This issue was directly addressed by Arians following the Bucs' loss to the Tennessee Titans in Week 8. In the game, Winston threw two interceptions, the first leading to a Tennessee touchdown and the second to effectively end the game. During the post-game presser, Arians ardently defended Winston and said, "Jameis didn’t throw one damn interception that was his fault. His receivers let him down today[.]"

On the other end of the spectrum, Winston looked like one of the best quarterbacks in the league when he wasn't throwing multiple picks in a game. He orchestrated a slaughter of the LA Rams in Week 4, throwing for 385 yards, four touchdowns and just one interception.

Winston threw three or more touchdowns in five games this season, but he also threw three or more interceptions in the same number of games. He was his own team's Dr. Jekyll and Mr. Hyde, and it was unpredictable when either would appear from game to game or even play to play.

Two games encapsulated Winston's season more than any other: the Bucs' Week 14 win over the Indianapolis Colts and their loss to the Atlanta in the season finale. Against the Colts, Winston threw four touchdowns and three interceptions, including another pick-six this time to linebacker Darius Leonard:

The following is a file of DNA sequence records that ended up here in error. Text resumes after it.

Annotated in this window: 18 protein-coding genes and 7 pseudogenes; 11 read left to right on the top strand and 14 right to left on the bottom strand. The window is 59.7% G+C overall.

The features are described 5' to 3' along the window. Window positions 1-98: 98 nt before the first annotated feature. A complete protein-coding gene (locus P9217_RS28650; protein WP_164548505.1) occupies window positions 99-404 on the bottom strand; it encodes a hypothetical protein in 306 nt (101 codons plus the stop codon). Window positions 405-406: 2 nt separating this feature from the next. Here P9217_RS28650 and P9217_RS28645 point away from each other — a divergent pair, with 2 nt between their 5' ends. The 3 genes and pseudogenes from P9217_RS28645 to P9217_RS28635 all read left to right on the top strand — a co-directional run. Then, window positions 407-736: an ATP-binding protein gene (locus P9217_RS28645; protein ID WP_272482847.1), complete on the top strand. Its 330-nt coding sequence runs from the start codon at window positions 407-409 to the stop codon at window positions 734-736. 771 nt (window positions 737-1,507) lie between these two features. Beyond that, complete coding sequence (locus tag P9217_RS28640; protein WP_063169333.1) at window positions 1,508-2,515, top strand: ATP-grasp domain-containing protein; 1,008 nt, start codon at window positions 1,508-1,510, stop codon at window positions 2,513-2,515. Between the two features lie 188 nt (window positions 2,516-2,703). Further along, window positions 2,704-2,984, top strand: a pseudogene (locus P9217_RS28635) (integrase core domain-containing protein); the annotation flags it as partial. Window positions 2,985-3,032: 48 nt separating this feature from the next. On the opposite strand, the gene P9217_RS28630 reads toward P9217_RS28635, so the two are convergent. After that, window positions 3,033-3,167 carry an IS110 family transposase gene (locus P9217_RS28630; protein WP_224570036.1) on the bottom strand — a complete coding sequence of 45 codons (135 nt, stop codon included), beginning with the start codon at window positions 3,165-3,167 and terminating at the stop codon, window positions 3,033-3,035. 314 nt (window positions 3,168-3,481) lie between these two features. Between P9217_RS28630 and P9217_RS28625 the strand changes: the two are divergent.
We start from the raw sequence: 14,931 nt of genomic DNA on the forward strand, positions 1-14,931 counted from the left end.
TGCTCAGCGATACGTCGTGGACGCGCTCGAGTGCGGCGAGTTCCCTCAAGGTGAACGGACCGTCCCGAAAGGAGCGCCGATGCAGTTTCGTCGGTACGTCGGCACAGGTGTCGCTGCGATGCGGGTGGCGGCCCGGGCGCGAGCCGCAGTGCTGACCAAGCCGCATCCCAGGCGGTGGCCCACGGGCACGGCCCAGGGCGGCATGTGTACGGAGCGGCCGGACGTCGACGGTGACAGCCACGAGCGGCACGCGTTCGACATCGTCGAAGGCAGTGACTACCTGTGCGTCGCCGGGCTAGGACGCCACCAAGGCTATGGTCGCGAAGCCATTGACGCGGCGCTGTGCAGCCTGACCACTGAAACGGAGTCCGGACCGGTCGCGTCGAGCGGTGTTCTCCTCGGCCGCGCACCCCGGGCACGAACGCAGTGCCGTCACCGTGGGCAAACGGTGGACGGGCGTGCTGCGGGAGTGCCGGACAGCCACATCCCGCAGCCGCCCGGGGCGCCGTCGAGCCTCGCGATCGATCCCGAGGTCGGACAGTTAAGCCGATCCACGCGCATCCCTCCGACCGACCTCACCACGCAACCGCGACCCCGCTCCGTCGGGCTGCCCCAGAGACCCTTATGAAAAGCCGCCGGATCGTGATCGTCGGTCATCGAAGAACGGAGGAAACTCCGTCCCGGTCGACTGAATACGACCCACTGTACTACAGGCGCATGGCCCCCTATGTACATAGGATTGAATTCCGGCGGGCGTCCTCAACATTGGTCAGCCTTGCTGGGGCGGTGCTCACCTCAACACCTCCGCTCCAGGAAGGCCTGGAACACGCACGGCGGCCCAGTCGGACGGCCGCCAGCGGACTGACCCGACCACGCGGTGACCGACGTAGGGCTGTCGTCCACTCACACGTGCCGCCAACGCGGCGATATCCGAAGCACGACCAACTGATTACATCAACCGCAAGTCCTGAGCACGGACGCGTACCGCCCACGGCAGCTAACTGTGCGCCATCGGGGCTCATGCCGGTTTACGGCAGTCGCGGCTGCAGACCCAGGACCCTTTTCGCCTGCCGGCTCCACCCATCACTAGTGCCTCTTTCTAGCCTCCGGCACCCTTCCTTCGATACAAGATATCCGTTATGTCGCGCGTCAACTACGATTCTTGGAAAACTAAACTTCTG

However, Winston's three picks were the only mistakes he made in that game. Overall he completed 73.3 percent of his passes, a season high, and otherwise trampled the Colts defense for 456 yards. Winston helped put the Bucs in a hole early, but he was the primary reason they were able to dig themselves out of it.

The same cannot be said for the finale against Atlanta. Winston was far less perfect, completing 13 of 24 passes for 204 yards, two touchdowns and two interceptions. Nevertheless, he kept his team in the game right up until the end when he threw a game-ending pick-six in overtime to LB Deion Jones: